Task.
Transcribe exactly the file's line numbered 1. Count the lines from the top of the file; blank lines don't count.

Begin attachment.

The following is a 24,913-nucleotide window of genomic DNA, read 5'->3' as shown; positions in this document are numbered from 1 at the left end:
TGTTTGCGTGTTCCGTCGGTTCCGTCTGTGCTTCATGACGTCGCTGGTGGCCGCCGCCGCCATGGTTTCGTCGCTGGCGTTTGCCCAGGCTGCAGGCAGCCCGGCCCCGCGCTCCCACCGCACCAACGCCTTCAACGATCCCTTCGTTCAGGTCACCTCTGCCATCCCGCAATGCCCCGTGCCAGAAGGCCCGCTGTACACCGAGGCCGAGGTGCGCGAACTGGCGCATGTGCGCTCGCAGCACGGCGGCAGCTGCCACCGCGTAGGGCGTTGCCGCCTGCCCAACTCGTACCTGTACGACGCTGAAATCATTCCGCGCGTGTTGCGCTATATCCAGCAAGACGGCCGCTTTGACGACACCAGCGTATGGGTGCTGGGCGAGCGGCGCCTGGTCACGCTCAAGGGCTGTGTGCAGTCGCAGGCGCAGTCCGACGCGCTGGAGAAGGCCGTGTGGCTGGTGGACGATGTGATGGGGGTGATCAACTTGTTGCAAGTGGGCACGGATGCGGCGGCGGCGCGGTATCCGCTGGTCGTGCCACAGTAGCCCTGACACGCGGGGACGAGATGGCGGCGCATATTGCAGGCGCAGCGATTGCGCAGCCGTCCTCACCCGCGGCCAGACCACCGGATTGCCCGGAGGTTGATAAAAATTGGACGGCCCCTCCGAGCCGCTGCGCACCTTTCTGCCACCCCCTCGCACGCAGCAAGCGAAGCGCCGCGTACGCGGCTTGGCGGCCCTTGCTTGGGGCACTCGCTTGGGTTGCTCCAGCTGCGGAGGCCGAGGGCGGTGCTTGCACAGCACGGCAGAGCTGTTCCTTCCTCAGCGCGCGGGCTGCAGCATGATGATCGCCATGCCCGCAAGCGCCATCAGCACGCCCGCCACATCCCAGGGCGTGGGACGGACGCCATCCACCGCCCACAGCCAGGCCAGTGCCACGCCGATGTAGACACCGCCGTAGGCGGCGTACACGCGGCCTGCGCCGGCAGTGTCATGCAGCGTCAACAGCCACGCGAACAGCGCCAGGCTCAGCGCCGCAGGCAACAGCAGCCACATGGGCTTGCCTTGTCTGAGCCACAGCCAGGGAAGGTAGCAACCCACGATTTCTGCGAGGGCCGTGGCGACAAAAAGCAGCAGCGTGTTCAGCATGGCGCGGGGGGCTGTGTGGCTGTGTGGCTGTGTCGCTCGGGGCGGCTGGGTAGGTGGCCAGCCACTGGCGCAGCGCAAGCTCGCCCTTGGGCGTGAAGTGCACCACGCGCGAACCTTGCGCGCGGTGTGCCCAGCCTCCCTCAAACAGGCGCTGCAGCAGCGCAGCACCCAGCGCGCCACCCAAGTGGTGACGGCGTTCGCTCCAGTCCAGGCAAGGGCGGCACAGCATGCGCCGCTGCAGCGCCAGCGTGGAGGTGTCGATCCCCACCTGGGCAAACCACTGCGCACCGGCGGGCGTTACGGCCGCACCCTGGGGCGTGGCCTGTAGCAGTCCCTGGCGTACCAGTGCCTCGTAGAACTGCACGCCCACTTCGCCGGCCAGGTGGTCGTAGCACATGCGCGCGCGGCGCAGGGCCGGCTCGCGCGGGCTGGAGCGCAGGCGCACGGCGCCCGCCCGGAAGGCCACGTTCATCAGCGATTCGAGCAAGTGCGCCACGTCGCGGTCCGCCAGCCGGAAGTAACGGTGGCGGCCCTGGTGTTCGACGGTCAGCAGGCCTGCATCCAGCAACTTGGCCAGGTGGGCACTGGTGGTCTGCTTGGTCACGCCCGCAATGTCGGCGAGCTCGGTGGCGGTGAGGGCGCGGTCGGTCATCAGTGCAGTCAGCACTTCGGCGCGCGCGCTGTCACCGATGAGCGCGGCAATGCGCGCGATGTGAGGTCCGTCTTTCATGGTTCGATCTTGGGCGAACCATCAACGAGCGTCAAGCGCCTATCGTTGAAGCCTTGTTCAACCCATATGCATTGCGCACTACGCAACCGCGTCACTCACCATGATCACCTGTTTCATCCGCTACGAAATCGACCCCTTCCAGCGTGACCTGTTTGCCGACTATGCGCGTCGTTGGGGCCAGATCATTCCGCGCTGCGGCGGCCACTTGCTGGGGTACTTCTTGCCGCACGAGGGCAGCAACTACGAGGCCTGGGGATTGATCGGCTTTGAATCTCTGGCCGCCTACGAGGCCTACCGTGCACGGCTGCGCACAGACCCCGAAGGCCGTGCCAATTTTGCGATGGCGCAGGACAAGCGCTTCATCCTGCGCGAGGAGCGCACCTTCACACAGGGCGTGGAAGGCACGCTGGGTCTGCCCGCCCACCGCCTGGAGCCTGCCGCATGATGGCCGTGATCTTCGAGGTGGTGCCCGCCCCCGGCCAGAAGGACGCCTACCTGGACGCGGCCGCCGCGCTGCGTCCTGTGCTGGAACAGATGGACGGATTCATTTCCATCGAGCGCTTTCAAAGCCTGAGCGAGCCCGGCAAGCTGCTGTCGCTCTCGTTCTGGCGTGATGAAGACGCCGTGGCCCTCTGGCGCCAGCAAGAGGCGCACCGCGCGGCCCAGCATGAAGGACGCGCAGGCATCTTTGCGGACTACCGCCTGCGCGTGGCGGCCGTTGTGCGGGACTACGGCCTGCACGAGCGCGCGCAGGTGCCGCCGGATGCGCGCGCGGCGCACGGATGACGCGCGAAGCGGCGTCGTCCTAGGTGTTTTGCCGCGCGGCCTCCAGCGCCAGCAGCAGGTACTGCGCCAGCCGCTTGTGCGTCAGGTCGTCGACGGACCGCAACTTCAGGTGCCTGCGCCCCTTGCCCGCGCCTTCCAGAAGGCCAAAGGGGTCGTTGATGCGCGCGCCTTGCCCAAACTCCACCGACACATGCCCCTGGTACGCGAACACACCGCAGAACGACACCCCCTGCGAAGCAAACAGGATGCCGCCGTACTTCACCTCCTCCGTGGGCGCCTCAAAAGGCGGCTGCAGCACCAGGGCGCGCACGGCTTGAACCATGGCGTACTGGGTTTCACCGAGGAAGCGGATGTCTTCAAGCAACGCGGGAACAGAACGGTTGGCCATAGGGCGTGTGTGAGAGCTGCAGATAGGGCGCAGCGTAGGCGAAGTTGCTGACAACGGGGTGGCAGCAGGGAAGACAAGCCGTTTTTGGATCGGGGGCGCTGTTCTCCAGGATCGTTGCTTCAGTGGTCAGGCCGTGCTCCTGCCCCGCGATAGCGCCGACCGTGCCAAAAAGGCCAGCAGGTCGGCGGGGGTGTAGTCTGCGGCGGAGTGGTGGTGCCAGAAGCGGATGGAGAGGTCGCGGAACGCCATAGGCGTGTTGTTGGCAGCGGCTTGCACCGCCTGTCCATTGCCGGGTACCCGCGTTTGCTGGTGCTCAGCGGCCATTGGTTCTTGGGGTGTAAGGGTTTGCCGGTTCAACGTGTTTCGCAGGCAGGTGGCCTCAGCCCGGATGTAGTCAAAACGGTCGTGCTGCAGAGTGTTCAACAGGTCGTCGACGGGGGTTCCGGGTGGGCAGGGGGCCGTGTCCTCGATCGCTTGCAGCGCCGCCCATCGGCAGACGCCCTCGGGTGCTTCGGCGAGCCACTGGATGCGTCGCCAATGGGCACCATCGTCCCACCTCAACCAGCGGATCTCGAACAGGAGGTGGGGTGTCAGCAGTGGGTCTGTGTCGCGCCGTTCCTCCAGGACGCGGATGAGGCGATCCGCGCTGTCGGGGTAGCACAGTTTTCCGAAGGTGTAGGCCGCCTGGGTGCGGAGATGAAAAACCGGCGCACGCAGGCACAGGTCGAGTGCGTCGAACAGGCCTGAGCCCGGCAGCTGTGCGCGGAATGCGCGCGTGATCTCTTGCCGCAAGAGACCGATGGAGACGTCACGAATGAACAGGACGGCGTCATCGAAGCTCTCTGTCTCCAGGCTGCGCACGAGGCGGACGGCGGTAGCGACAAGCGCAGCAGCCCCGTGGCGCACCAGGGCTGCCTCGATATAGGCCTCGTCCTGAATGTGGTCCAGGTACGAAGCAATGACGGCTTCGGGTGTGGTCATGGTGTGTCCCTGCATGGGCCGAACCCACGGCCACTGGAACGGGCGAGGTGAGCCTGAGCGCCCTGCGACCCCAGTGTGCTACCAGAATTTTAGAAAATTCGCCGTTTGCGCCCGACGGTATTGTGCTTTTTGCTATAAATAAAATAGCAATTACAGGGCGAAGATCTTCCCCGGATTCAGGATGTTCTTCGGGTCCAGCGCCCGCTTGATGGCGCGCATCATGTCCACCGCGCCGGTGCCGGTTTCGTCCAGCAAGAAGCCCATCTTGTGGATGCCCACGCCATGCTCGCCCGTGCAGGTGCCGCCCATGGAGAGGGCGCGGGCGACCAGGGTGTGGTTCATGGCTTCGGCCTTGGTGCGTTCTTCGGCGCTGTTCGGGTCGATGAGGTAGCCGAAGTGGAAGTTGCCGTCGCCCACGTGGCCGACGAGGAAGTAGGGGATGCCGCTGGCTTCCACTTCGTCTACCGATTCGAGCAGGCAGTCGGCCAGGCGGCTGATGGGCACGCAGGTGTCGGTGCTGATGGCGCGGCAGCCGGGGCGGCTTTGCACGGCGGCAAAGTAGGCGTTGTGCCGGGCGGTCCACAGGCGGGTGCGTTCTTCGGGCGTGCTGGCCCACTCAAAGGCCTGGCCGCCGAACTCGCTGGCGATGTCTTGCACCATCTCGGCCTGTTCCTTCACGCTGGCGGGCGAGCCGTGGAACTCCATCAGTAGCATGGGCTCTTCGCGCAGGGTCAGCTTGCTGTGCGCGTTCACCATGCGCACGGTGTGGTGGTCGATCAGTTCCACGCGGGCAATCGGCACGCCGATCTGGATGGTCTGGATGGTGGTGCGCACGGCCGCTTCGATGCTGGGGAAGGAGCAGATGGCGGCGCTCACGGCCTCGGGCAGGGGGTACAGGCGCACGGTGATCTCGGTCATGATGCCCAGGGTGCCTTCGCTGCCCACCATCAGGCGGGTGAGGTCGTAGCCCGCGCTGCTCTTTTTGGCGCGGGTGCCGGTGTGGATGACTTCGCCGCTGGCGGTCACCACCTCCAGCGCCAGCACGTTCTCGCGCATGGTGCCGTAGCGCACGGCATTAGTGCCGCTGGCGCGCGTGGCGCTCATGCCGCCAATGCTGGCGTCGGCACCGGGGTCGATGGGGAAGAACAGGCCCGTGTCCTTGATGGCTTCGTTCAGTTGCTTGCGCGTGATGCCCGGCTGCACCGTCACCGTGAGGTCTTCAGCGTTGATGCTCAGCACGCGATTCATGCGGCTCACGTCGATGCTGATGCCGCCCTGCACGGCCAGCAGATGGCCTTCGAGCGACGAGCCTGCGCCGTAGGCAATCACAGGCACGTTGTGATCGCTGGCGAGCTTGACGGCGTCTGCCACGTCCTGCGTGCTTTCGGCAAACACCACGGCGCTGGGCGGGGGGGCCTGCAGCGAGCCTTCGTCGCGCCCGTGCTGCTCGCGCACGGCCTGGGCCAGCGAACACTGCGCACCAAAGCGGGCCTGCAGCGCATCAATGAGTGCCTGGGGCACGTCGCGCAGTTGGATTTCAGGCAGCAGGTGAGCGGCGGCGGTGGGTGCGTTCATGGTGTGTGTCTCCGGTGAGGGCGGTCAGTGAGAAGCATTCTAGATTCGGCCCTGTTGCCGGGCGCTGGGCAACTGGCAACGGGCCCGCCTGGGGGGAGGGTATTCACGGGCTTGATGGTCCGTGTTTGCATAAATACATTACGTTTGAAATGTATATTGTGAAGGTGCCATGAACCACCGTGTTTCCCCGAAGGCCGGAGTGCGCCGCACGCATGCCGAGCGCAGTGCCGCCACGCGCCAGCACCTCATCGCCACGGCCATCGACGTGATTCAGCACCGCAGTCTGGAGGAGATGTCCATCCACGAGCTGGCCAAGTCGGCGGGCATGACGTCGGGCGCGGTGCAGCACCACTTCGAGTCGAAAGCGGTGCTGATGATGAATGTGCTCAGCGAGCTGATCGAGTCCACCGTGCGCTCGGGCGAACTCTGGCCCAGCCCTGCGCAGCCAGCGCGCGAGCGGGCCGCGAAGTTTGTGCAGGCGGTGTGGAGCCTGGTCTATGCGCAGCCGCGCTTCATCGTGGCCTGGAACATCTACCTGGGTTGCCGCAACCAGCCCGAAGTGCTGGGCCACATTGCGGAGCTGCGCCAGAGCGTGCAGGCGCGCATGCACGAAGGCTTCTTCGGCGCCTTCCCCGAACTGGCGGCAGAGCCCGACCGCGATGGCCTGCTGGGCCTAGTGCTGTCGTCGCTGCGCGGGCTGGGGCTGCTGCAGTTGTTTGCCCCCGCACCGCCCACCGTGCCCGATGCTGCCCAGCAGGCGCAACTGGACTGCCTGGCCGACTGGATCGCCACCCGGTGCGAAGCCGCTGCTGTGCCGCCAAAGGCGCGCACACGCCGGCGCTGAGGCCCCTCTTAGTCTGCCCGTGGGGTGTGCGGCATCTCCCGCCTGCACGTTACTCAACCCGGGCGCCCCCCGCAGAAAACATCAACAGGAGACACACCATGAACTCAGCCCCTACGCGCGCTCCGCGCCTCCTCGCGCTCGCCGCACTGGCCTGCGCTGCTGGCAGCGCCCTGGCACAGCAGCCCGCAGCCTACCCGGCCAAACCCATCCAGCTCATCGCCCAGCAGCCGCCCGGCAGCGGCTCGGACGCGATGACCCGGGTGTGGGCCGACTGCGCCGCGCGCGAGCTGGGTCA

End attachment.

The following is a 24,913-nucleotide window of genomic DNA, read 5'->3' as shown; positions in this document are numbered from 1 at the left end: